18. 18. Geology of Clays and Earthen MaterialsBy Bruce VeldeThis paper provides a brief description of the occurrence of the type of chemical reaction, and, in the end, the type ofclays in nature, especially those found at the surface of the clay mineral formed. When large amounts of water are pres-earth and, thus, most likely to be used for earthen building ent, the solids in the rock tend to be very unstable and, formaterials.1 Such occurrences concern the geology of clays: the most part, they dissolve. Dissolution is the first step ofthe geological processes that lead to the creation of clays, the most water-rock interactions. The greater the renewal of thetransformation of clays, and the destruction of clays in water input (rain or fluid circulation), the more dissolutionthe different geological environments. Clays, as is the case for will occur. As the ratio of water to rock approaches 1, themost materials on earth, are ephemeral. They have a life span reactions are more and more dominated by incongruentthat is governed by their geologic history. Clays occur under a dissolution, in which certain elements go into solution andlimited range of conditions in geological space (time and others remain in the solid state left in the skeleton of thetemperature, essentially depth). They are found at the surface altered rock. The new solids are generally clay minerals;of the earth. Their origin is, for the most part, initiated in they are hydrated (having interacted with water), and theythe weathering environment (rock-atmosphere interface), have a special physical structure that is very different fromthough some clays form at the water-sediment interface (deep that of the preexisting minerals in the rocks that reactedsea or lake bottom). A few clays form as a result of the interac- with the aqueous solution. Because of their hydration, theytion of aqueous solutions and rocks at some depth in have a greater volume than the previous minerals. The ini-a sedimentary pile or in the late stages of magmatic cooling tial stages of alteration and those that follow include signifi-(hydrothermal alteration). This last occurrence is not cant dissolution of rock material; thus, the formation ofgreat in extent, but it is very important to geologists, as clays results in an aggregate of lower density than that of thethey have often been called upon to aid human activity in initial rock. Voids are usually produced in the alteration orthe form of economic deposits used in ceramics and other clay-forming process during water-rock interaction. Theindustries. proportion of voids produced is a function of the relative amounts of water and rock that interact.Why Clays Form (Velde and Druc 1999, 59–73)Most clays are the result of interaction between aqueous Where Clays Formsolutions and rocks. The dissolution and recrystallization The different clay mineral environments are related in space,process that occurs at this encounter is that of clay mineral at or near the surface of the earth. The clay environment isorigin and transformation. Clays are not stable in anhy- limited to a certain range of temperature, and it is also lim-drous environments. The proportion of water to that of the ited in time. The stability of most clays is, in fact, onlysolids (rock) that interact determines the rate of reaction, attained at the very surface of the earth, in approximately the first several hundred meters of depth in the earth’s crust. When temperatures exceed more than 50°C–80°C, the clays1 Thanks are given to Springer for permission to use materialsmodified from B. Velde, ed., Origin and Mineralogy of Clays: Clays are unstable, and they begin to change into other miner-and the Environment (Berlin: Springer, 1995) and B. Velde and I. Druc, als—either into other clay minerals or into different min-Archaeological Ceramic Materials: Origin and Utilization (Berlin: eral structures such as micas and feldspars. Long periods ofSpringer, 1999). time can effect change in the mineralogy of the clays them-8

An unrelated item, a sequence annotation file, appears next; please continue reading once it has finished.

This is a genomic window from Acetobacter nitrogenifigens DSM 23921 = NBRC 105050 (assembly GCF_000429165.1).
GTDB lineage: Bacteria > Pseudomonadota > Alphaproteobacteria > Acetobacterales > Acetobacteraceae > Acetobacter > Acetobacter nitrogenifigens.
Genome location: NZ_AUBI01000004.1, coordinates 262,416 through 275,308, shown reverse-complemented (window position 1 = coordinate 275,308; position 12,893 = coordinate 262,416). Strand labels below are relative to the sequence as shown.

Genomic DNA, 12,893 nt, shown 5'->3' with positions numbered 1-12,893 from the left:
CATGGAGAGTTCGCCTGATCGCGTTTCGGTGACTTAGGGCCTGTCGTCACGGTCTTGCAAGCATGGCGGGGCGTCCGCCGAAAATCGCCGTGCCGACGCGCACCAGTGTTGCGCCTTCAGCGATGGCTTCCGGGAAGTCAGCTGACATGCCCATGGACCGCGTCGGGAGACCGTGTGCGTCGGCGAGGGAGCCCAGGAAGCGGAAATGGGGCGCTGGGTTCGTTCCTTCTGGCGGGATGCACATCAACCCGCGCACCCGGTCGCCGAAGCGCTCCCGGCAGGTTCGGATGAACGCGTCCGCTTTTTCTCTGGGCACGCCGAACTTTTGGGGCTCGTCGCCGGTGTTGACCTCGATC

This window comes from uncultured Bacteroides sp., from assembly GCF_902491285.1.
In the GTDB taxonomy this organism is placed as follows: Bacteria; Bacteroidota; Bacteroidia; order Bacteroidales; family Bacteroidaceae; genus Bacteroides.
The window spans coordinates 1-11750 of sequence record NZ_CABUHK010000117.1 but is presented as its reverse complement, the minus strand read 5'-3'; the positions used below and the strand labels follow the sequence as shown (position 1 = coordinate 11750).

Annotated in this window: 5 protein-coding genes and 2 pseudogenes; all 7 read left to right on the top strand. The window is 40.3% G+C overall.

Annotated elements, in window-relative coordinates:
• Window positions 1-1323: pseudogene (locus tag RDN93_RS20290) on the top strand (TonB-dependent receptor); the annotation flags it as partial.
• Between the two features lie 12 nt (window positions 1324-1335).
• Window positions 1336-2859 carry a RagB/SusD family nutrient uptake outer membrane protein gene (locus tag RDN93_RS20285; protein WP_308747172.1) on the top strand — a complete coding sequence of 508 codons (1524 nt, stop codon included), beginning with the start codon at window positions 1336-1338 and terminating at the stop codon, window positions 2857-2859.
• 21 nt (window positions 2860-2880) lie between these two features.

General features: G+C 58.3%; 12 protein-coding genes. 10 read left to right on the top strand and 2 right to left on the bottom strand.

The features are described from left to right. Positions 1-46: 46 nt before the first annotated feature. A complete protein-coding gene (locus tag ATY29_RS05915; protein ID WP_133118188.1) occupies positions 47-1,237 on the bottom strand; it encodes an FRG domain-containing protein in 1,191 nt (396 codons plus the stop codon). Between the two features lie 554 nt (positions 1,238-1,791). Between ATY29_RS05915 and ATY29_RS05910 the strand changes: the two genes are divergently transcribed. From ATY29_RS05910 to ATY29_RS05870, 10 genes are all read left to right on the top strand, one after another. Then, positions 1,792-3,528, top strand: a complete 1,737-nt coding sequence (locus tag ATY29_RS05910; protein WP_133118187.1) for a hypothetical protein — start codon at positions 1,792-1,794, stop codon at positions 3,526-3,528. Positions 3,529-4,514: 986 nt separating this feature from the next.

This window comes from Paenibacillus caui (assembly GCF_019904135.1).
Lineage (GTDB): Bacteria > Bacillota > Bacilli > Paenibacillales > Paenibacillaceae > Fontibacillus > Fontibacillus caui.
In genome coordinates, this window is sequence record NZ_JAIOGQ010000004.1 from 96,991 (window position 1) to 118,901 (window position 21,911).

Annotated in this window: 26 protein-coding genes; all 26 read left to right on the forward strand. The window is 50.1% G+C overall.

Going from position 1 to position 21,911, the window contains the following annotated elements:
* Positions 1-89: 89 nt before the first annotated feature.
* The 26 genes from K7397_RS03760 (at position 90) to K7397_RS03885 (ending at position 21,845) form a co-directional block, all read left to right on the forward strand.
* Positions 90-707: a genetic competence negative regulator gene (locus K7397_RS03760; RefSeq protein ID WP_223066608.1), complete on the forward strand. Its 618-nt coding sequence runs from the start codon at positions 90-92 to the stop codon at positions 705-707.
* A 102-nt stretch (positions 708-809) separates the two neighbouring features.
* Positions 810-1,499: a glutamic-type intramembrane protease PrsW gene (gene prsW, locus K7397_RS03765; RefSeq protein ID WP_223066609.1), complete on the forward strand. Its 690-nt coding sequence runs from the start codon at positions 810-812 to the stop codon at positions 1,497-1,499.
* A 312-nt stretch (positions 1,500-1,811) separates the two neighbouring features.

19. 19. Geology of Clays and Earthen Materials 9selves. If temperatures are of lesser duration, for periods of other rocks at some depth as they have been buried. Thisdays or years, the temperatures needed for clay formation increase in pressure is accompanied by higher temperaturecan reach several hundreds of degrees centigrade. with depth in the earth’s crust. When taken out of their nat- ural habitat (high pressure and temperature), rocks areClay Formation: The Chemical Necessity unstable in wet conditions. Rainwater, when combined withThe origin of clay minerals is found in the interaction of atmospheric carbon dioxide (CO2), becomes slightly acidic,rocks (silicate minerals) and water. This indicates that the containing an excess of hydrogen (H+) ions, and this attacksclays are hydrous—and more so than the minerals in most the rocks. Hydrogen is exchanged for cations in the miner-rocks. The overall reaction of als, and this phenomenon is called weathering when it occurs at the surface of the earth. The end result of surface rock + water → clay (1) alteration processes is the production of clay minerals andis a reasonable starting point to describe the origin of clay oxides, which form the basis of mud, and ion-charged water.minerals. However, things are more complex than that. The Unreacted material forms sand.mechanism by which water “hydrates” silicate minerals is The interaction of acidic water and rocks in weather-hydrogen exchange. Most clay minerals in fact contain mol- ing involves segregation of the major elements into newecules (OH) that have a specific role in the mineral struc- minerals: clays, oxides, and soluble elements. The cationture. The only difference between, for example, a potassium elements that are found in clays of weathering origin areion (K+) and a hydrogen ion (H+) contained in water is that silicon (Si), aluminum (Al), hydrogen (H), and some ironthe hydrogen ion can be expelled from a mineral structure (Fe) and magnesium (Mg). One also finds some potassiumat lower temperatures than the potassium ion. In fact, the (K) permanently fixed in the mineral. The oxides are mostlypotassium ion will be incorporated into another mineral iron (Fe) forms.instead of leaving the solid phase upon destruction of the The calcium (Ca), sodium (Na), and, to a slightly lesserclay mineral, whereas the hydrogen ion tends to form a gas extent, magnesium (Mg) and potassium (K) are taken into(combining with oxygen to form water), which leaves the solution. The fate of most of the material in solution isclay when a high enough temperature is reached (usually eventually to find its way into the ocean, where a large por-between 400°C and 600°C in clay minerals). In a very gen- tion of the cations are used by animals to make their car-eral way, one can describe the thermal stability of hydro- bonate-rich shells (Ca and some Mg). These shells are thegen-containing minerals such as clays as basis for a type of sedimentary rock, carbonate, which is clay + heat → rock + water (2) very common. Sodium remains in the sea, giving it its salty character.which is roughly the reverse process of clay formation (1). During the interaction of rainwater and rocks to form The geologic causes of clay mineral genesis are found in clays and oxides, some of the grains in the rocks are nottemperature change and in chemical change. The major entirely reacted with the rain. These are part of the altera-environments of clay formation and accumulation in nature tion product; they are in granular form and are sandy orare as follows: surface interaction (weathering) dominated gritty in texture. Weathering thus produces two of theby chemical change; transportation and accumulation (sed- major components of earthen building materials: clays andimentation); and deposition and burial (sedimentary rock sand. The proportion of these elements in a soil profile var-formation). ies as a function of depth.Weathering (Righi and Meunier 1995; Brady and The Structure of a Weathering ProfileWeil 2002) Soils are probably the major source for earthen materialsSegregation of Elements by Weathering used in housing and small-dwelling construction. Hence, itInitially it is necessary to go back to rocks. Rocks are hard is necessary to look at the details of soils. Soil formation isand compact and have their origin generally somewhere dependent on dynamic processes. The variables of soil for-well below the surface of the earth—i.e., below the interface mation are climate (rainfall and temperature), source rockof air, water, and rock. They are hard and compact because (mineralogy of the initial substrate involved), and geomor-they have been compressed by the weight of sediments or phology, which is considered to be dominated by slope. In